Page 11: of Offshore Engineer Magazine (January 2019)
FPSO/FNLG Outlook and Technologies
LEADING OFF Visualization Technology achieved 0.67mm error, from a two-minute scan, Tidball said.
Tidball said the system could negate the need for long base- line (LBL) systems, for positioning accuracy, but said visibil- ity was a factor, for the cameras to work. While the technology is able to position the ROV or AUV within its environment, if it was moving to another site, and was tetherless, inertial naviga- tion would be needed.
Back to the future
The techniques used to create point clouds on the ? y can also be used to create point clouds from existing images or video footage, said Dr. Martin Sayer, managing director at
Scotland-based Tritonia Scienti? c. As an example, Tritonia used its technology as part of a net environmental bene? t analysis of a platform jacket in a tropical location, where an
FAST PIPELINE operator wanted to determine how much extra weight marine growth would add to a jacket, for lifting operation calcula- tions and onshore disposal planning. Tritonia was given ex-
INSPECTION isting ROV footage to assess. This had been taken for ? sh life surveys, not jacket biofouling, so it was not designed or
For pipeline surveys, BP has been focusing on doing intended for 3D modeling. Two HD cameras and a standard things faster. In 2017, BP contracted DeepOcean, camera had been mounted on the ROV, left, right and central. using a “Fast ROV” (pictured above, Superior ROV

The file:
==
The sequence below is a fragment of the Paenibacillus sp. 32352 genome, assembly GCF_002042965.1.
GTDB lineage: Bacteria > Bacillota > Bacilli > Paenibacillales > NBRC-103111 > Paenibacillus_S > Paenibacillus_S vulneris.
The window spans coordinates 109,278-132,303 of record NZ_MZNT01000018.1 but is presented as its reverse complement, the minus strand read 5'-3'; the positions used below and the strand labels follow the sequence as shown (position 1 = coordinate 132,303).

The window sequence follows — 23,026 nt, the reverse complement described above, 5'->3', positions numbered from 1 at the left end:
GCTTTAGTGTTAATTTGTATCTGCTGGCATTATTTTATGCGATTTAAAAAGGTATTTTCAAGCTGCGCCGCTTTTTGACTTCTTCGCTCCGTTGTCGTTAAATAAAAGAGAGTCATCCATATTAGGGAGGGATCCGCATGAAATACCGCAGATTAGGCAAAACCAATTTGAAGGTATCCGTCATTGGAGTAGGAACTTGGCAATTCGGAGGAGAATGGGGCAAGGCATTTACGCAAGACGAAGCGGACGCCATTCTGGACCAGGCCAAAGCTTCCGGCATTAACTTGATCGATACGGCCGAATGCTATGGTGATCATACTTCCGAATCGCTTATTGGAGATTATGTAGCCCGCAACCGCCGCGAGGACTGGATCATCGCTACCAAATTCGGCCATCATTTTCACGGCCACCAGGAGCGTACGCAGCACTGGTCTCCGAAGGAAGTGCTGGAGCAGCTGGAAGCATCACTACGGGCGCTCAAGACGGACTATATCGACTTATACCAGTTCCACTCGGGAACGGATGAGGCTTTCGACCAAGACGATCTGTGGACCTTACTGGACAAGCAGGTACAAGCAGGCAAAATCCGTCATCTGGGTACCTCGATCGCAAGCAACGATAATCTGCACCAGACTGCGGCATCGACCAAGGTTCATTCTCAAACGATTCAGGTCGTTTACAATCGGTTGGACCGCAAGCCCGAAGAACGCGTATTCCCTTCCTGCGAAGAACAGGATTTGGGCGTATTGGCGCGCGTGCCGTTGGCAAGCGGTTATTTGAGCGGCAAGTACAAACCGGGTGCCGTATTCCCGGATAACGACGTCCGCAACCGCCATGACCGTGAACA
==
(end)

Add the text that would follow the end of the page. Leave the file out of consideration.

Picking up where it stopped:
Due to light in the water and most of the footage being di- from Norway’s Kyst Design) to survey 478km of rected at ? sh, about 95% of it wasn’t useable. The rest was shot pipeline (map below), between the Clair and Magnus at night, making it more suitable, with no surface interference facilities in the North Sea to Sullom Voe Terminal, and better contrast, enabling a full near complete section of leg onshore Shetland, and from the Brent and Ninian to be modeled. By removing the known leg volume from the facilities to Magnus, all in just under four days. The model, the marine growth volume coulld be calculated. survey included laser, HD stills cameras and Force
Technology ? eld gradient cathodic protection survey
On the ? y (CP) systems (FIGS), and averaged 5.1kt/hour in-
For some, the real potential of all of this technology is be- spection time, 6x faster than a standard ROV and 5x ing able to process data live and using that information to feed faster than a modi? ed standard ROV, said Collinson. back in live (albeit supervised) autonomous systems.
It also included side scan and multibeam survey
There’s a feedback loop that will make these operations data. The end result was a 3D scene layer ? le, a 2D more powerful. “Processing the data [that we collect] auto- georeferenced mosaic and event/anomaly listings.
matically is when we get value,” said Nazli Deniz Sevinc, uROV project lead, OneSubsea. “Plus, [it’s] a feedback loop into supervised autonomy algorithms and feature detection,” such as Brannan discussed.
A lot is happening. Supervised autonomy, autonomous fault detection, unmanned operations, without the need for support vessels, are the goal. There are hurdles, such as legislation, which in the area of unmanned vessel systems is behind the technology that’s available. There are issues with data stan- dards and how to handle the amount of data now being cre- ated, and not least adapting these techniques into today’s work? ows (or adapting the work? ows themselves). It’s a fast- moving space to watch with a huge amount of blurring bound- aries (if not images).
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